Finishing a Basement: Planning a Basement Gym

Exercise equipment
  • 5-50 hours
  • Intermediate
  • 2,000-15,000

Many people are considering a basement gym to avoid the ever-rising cost of a gym membership.

They also like the idea of having their own fitness center in their basement so they can go whenever they find the time and can play any music they like, as loud as they would like.

Creating a basement gym does mean some initial planning before you start hauling in the heavy-weight equipment.

Before you can think about finishing the basement area, you must know how much room you have with which to work.

A basement gym that is cramped does not allow for a full set of equipment and hinders the type of exercises you can do. It will not be something you can use a lot.

A basement gym should have at least 400 square feet to accommodate several pieces of equipment and provide room to use it. Ceiling height is also important for taller equipment and jumping exercises.

Materials to Be Used

When creating a basement gym, there are certain materials you should use. You want a fresh environment that is clean, does not hold moisture, is easily wiped off, and is kept looking new.

Plan the type of materials to be used on the ceiling, the walls, as a vapor barrier, and the floor. Egress windows should be planned, as well as a door if you want to access from outside.

Drop ceilings, waterproof concrete sealant, drywall, and an industrial rug with hard rubber mats are some materials to consider.

Lighting for Basement Gym

A basement that is dark is not a place where you will want to spend much time.

As part of the planning, you must decide on proper lighting for a brighter basement gym. Track lights, fluorescent lights, and recessed lights are better options for a basement gym.

Electrical Outlets

A basement gym is going to need several electrical outlets. Plan them six-feet apart along the floor line as you are thinking about wiring the room to avoid having to rely on extension cords.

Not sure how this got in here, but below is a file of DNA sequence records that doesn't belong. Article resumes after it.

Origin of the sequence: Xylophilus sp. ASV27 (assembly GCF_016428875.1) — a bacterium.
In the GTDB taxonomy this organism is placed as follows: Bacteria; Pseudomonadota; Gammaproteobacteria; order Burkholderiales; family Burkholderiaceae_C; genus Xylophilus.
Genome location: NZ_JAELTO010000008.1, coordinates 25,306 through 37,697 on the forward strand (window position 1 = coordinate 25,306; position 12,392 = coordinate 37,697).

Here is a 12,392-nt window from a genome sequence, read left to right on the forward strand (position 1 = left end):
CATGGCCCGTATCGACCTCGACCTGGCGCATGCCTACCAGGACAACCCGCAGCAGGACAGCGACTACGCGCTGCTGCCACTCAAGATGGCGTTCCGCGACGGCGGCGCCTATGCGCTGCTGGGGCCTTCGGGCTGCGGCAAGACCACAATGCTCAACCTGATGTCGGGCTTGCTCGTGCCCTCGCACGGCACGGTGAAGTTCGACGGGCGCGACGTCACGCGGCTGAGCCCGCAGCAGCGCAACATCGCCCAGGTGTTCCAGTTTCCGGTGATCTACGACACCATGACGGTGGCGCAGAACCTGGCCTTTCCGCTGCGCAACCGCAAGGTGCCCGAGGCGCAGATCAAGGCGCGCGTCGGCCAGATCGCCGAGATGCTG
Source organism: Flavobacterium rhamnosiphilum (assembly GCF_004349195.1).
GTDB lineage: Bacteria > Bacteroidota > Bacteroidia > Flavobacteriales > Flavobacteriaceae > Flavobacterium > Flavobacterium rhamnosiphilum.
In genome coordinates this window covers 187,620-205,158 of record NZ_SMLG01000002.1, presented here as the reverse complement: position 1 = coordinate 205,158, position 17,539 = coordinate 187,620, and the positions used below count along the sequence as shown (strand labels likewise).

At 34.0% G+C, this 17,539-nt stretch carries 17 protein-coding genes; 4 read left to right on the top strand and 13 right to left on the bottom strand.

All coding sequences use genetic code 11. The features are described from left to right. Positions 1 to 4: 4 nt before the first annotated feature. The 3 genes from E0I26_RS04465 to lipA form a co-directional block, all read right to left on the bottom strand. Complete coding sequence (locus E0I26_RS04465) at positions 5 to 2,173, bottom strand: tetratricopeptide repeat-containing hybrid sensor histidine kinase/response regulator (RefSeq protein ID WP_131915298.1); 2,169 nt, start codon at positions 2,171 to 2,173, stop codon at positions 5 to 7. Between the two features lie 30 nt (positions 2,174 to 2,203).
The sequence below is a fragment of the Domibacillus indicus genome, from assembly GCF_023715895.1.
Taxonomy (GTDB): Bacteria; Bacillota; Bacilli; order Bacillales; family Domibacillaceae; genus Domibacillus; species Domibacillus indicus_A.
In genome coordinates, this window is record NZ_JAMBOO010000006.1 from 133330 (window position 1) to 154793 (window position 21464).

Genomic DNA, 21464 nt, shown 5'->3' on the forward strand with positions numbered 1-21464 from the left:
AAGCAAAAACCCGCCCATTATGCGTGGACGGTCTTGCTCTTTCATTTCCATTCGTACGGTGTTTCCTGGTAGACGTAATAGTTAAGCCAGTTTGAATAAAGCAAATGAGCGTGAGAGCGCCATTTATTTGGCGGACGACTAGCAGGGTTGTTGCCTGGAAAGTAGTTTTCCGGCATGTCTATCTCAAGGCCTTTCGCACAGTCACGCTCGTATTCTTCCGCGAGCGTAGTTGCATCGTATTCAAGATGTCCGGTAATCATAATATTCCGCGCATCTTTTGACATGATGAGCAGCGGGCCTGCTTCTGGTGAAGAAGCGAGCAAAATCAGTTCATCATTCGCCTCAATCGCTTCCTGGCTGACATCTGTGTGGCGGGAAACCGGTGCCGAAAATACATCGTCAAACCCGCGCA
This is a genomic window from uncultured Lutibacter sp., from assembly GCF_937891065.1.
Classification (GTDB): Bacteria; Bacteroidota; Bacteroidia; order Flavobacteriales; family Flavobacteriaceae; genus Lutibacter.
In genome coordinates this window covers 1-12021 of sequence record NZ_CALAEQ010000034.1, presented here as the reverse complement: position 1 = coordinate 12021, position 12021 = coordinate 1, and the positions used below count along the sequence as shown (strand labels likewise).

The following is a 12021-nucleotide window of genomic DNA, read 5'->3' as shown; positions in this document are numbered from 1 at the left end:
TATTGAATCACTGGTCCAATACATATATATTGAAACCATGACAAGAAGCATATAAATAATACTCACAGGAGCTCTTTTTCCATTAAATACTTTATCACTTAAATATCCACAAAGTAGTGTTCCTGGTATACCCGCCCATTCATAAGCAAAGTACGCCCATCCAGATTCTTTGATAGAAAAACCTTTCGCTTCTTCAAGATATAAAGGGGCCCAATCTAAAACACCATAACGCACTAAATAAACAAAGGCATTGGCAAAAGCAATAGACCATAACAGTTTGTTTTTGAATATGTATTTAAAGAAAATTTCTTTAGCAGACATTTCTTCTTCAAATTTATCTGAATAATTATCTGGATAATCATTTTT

A basement gym without ventilation is going to be hot, humid, and uncomfortable. Plan for a system to remove the stagnant air and deliver fresh, cool air.

Determine Equipment to Be Used

weight bench in a room

A basement gym is a great alternative to joining a large gym. However, to ensure the same quality of workouts, you should have some complimentary workout equipment.

Determine whether you will use free weights, dumbbells, machines, or a likely combination of each. There are plenty of self-contained workout machines to choose from.

Depending on what type of workouts and which parts/muscles of the body you want to work at, how much room you have, and last but not least, how much flexibility your budget can afford you, choose equipment that will enable you to have a quality workout.

If video and audio equipment is not an immediate priority because of budget restrictions, you should still do some basic layout planning for eventual additions.

Determine Location of Equipment

man drinking water while working out with weights

After choosing the equipment, you need to figure out where it will be positioned in the basement gym. Graph paper and a pencil are instrumental in this process.

For large pieces, you want plenty of room around the apparatus. Free weights also need plenty of room for efficient use. Draw out different scenarios with your equipment until you find something you like.

From your layout, you can plan for the extra wiring you may need to add audio/video equipment to your setup.